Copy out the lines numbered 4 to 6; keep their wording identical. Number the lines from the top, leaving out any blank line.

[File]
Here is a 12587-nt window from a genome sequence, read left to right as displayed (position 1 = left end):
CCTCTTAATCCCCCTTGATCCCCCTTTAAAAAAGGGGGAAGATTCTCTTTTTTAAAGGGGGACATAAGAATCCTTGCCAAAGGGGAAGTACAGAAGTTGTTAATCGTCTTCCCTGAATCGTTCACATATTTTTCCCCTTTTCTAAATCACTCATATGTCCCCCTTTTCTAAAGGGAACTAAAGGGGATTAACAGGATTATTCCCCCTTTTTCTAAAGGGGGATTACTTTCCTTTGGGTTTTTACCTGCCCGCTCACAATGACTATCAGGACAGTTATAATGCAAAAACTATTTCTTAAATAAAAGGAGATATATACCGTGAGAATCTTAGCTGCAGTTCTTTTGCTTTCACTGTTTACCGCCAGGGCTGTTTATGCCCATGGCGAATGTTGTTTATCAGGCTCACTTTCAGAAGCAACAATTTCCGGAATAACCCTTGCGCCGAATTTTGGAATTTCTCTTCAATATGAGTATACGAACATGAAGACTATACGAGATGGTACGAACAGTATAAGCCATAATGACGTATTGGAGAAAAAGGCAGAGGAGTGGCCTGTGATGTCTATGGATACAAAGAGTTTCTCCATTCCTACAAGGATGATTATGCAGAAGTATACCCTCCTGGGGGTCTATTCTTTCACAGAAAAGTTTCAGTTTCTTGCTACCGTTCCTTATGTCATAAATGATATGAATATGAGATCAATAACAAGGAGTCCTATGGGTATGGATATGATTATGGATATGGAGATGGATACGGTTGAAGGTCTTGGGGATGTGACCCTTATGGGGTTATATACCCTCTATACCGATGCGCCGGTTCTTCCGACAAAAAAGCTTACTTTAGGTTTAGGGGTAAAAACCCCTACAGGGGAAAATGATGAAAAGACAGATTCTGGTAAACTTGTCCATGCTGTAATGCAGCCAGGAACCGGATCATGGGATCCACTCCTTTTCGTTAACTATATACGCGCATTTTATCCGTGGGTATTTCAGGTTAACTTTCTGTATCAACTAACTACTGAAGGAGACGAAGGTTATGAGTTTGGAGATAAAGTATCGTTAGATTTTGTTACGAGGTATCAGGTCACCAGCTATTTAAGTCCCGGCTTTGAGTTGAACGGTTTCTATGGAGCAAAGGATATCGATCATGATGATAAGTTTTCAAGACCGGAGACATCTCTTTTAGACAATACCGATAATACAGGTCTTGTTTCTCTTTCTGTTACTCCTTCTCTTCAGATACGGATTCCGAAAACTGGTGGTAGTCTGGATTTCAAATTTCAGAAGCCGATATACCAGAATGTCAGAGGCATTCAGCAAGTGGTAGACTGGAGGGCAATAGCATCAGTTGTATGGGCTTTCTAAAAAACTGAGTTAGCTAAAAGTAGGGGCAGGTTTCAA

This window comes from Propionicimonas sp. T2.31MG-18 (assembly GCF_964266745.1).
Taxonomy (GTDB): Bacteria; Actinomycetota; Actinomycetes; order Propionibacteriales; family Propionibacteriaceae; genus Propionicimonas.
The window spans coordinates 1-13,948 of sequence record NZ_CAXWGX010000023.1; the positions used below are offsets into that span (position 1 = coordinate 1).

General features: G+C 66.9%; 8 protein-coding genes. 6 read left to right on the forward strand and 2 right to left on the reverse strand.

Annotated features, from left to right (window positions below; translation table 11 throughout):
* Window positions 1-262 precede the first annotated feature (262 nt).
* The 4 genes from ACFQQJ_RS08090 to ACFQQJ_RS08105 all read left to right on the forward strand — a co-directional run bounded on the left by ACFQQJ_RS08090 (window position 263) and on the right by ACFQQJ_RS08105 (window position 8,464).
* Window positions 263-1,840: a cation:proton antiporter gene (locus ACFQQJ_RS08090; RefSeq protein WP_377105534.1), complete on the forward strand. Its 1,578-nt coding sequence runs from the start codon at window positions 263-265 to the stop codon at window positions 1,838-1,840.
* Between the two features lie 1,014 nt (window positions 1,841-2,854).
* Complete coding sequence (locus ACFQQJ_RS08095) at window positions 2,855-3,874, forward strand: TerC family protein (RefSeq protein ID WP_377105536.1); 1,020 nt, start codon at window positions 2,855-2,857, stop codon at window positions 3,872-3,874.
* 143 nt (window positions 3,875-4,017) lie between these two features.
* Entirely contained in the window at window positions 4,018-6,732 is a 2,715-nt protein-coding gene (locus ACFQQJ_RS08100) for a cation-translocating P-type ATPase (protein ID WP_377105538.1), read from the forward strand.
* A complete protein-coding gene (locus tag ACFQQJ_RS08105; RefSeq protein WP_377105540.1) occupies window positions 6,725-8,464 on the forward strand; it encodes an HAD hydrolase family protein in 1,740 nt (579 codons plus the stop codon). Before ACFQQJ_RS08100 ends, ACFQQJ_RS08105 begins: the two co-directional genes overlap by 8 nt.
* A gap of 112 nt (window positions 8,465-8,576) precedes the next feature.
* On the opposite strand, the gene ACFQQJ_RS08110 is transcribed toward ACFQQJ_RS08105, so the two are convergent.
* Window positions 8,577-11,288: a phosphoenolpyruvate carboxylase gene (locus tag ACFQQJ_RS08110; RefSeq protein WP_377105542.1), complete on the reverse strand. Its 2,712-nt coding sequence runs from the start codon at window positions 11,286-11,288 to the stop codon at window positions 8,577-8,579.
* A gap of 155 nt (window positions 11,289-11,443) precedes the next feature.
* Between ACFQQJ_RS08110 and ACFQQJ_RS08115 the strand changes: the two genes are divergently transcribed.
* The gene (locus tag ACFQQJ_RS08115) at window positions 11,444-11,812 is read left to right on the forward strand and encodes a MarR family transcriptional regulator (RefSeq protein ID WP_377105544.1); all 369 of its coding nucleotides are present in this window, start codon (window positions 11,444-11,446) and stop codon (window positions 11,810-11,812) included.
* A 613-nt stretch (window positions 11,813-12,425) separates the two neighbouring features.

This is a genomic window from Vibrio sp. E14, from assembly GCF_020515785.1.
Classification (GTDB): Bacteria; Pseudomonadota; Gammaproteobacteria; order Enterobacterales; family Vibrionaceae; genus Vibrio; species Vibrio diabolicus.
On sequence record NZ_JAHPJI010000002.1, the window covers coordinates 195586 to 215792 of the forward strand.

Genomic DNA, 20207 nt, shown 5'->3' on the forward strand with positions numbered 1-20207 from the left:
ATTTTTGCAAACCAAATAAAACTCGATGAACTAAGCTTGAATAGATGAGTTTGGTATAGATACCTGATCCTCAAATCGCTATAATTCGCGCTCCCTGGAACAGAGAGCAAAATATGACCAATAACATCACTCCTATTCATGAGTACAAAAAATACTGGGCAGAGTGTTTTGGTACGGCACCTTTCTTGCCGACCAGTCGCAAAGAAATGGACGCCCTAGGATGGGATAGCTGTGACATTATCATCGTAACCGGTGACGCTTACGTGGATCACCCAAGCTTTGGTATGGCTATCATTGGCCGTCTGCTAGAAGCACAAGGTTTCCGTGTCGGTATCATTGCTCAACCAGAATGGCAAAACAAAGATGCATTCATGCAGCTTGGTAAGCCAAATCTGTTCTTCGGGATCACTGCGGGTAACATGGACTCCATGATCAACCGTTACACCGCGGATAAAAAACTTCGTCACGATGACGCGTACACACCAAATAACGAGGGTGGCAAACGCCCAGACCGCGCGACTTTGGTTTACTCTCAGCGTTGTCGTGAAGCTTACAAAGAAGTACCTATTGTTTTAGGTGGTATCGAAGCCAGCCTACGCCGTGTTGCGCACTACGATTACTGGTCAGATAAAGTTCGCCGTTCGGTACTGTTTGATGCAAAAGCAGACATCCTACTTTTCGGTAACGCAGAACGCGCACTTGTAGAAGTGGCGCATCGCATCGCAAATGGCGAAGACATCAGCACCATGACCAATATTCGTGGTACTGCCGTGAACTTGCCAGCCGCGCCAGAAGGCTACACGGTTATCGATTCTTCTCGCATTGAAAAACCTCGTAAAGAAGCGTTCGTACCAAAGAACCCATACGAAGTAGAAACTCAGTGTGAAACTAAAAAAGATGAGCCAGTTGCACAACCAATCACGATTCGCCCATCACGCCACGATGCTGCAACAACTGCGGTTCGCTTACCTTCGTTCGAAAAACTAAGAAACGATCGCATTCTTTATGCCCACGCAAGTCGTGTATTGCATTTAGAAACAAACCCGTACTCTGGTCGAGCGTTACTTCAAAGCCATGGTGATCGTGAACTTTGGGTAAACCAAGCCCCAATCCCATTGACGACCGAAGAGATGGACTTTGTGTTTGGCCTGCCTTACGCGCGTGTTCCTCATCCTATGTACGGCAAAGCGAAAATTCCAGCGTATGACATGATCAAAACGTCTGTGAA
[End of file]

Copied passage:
Taxonomy (GTDB): Bacteria; Actinomycetota; Actinomycetes; order Propionibacteriales; family Propionibacteriaceae; genus Propionicimonas.
The window spans coordinates 1-13,948 of sequence record NZ_CAXWGX010000023.1; the positions used below are offsets into that span (position 1 = coordinate 1).

General features: G+C 66.9%; 8 protein-coding genes. 6 read left to right on the forward strand and 2 right to left on the reverse strand.